Then we found a nice spot by another creek to have lunch. While we did so, we looked up on the ridge to our north - we'd be heading up there and then over its top to find our destination lake - and saw a bighorn ewe meandering among the rocks! She went right up to the skyline and made a very nice pose, which we looked at through our binoculars; our photo, alas, was not good enough to post, as our camera's telephoto was not nearly good enough to capture more than a vaguely animal-shaped bump on the ridge.

We climbed up to the ridge on a grassy ramp, then made our way basically along a contour line at 12,400 feet towards the northeast. Over a block of granite and boom, there was the lake, nestled in a granite basin - and it was beautiful. We set up our tent on a grassy bench, and then Britt caught dinner.

Emerson Lake camp Dinner!

Sunset brought an amazing alpenglow:


Again it stormed overnight, but the morning was clear and dry.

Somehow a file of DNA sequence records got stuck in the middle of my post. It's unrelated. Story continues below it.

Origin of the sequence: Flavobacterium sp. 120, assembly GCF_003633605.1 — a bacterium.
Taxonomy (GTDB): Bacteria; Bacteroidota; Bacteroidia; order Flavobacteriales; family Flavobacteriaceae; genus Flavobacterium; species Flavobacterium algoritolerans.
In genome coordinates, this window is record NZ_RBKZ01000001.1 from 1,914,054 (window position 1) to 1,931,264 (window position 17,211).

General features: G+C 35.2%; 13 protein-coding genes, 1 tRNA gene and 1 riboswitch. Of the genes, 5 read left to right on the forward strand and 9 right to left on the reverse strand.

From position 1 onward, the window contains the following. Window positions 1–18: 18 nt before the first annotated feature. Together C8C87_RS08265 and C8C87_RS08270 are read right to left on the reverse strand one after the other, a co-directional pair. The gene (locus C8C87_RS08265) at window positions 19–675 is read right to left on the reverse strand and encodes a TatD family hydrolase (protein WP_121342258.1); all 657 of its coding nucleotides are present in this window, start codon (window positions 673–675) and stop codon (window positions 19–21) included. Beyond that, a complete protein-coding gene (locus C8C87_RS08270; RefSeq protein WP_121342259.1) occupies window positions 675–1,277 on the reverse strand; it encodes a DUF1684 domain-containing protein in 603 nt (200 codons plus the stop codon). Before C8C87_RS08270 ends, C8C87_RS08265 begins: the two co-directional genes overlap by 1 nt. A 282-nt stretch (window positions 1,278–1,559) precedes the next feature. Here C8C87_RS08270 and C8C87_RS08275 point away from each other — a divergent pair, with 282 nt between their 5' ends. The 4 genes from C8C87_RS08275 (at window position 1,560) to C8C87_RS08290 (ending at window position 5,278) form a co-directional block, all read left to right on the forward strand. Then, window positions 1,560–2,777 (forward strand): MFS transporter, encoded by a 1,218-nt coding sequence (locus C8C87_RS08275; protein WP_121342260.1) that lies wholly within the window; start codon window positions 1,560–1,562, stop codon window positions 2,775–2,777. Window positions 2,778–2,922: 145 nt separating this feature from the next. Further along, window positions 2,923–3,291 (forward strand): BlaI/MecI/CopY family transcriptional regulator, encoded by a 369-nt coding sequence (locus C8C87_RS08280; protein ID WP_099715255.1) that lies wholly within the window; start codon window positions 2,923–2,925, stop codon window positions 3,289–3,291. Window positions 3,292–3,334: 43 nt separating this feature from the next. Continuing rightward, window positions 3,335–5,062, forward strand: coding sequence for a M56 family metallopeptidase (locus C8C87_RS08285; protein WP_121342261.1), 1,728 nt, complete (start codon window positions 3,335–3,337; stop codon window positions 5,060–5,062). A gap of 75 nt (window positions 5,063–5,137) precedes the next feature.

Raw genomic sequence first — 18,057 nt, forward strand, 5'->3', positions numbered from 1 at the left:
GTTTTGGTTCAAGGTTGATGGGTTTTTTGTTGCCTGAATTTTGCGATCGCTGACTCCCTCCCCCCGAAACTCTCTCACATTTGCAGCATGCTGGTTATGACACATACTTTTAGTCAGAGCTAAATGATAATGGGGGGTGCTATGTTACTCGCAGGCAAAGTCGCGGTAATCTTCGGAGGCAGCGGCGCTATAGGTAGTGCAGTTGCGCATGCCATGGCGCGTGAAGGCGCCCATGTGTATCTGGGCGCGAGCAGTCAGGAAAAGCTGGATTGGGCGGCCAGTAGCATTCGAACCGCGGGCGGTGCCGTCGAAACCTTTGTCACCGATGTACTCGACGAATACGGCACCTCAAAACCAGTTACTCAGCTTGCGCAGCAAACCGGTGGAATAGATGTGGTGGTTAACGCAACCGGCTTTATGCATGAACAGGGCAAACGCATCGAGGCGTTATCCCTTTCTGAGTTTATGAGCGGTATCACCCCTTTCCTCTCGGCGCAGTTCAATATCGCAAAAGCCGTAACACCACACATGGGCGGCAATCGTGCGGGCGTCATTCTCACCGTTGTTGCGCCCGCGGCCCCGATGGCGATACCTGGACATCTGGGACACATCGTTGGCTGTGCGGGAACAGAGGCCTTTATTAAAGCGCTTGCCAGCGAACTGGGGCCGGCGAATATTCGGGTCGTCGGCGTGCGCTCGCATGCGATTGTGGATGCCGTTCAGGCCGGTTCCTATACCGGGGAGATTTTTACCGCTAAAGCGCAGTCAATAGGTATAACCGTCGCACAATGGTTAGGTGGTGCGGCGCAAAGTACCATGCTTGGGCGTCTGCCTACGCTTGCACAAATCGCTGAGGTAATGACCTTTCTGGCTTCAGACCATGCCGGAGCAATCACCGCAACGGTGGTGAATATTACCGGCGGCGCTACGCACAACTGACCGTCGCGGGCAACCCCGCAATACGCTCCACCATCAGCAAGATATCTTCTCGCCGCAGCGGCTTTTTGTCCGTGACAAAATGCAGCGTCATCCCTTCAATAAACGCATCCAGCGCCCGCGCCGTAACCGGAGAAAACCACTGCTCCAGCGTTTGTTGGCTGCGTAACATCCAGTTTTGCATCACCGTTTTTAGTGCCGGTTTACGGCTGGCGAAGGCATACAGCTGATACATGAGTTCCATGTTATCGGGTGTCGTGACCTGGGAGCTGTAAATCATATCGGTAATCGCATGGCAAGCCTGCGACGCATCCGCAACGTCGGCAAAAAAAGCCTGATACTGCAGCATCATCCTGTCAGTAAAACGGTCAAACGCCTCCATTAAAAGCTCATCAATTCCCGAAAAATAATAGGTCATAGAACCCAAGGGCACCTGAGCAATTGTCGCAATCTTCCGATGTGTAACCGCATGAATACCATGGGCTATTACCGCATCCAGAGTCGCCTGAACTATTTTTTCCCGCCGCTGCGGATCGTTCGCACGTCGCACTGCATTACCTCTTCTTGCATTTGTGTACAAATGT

breaking camp

We spread out our things and let them bake in the sun, then packed up and headed down to the creek coming out of the Castilleja Lakes, which we followed to City Reservoir - Durango's water supply, and the lowest point of our hike at just under 11,000 feet. There we had a snack, and Britt tortured a few trout; then we climbed up the steep hillside to rejoin the Endlich Mesa trail and hike back to the trailhead.
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ilanarama: me, The Other Half, Moab UT 2009 (Default)

August 2017

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My running PRs:

5K: 21:03 (downhill) 21:43 (loop)
10K: 43:06 (downhill)
10M: 1:12:59
13.1M: 1:35:55
26.2M: 3:23:31

You can reach me by email at heyheyilana @